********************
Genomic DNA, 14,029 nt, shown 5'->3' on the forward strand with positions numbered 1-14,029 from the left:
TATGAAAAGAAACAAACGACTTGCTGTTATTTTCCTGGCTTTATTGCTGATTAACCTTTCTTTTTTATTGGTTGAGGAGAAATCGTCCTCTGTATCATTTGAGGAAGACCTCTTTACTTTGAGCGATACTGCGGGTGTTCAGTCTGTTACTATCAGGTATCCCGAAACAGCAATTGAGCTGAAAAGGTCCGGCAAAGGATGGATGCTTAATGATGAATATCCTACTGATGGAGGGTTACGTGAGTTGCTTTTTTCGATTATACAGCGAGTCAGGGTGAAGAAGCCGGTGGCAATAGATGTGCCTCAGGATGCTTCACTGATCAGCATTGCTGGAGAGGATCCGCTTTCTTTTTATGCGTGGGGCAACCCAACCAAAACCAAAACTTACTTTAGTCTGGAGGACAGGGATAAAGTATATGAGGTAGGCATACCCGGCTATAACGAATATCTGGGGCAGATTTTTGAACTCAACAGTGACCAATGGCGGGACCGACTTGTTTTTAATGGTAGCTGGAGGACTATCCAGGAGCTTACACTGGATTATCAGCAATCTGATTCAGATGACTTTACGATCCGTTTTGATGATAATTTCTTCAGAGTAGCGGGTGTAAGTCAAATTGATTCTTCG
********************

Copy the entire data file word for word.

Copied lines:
Genomic DNA, 14,029 nt, shown 5'->3' on the forward strand with positions numbered 1-14,029 from the left:
TATGAAAAGAAACAAACGACTTGCTGTTATTTTCCTGGCTTTATTGCTGATTAACCTTTCTTTTTTATTGGTTGAGGAGAAATCGTCCTCTGTATCATTTGAGGAAGACCTCTTTACTTTGAGCGATACTGCGGGTGTTCAGTCTGTTACTATCAGGTATCCCGAAACAGCAATTGAGCTGAAAAGGTCCGGCAAAGGATGGATGCTTAATGATGAATATCCTACTGATGGAGGGTTACGTGAGTTGCTTTTTTCGATTATACAGCGAGTCAGGGTGAAGAAGCCGGTGGCAATAGATGTGCCTCAGGATGCTTCACTGATCAGCATTGCTGGAGAGGATCCGCTTTCTTTTTATGCGTGGGGCAACCCAACCAAAACCAAAACTTACTTTAGTCTGGAGGACAGGGATAAAGTATATGAGGTAGGCATACCCGGCTATAACGAATATCTGGGGCAGATTTTTGAACTCAACAGTGACCAATGGCGGGACCGACTTGTTTTTAATGGTAGCTGGAGGACTATCCAGGAGCTTACACTGGATTATCAGCAATCTGATTCAGATGACTTTACGATCCGTTTTGATGATAATTTCTTCAGAGTAGCGGGTGTAAGTCAAATTGATTCTTCG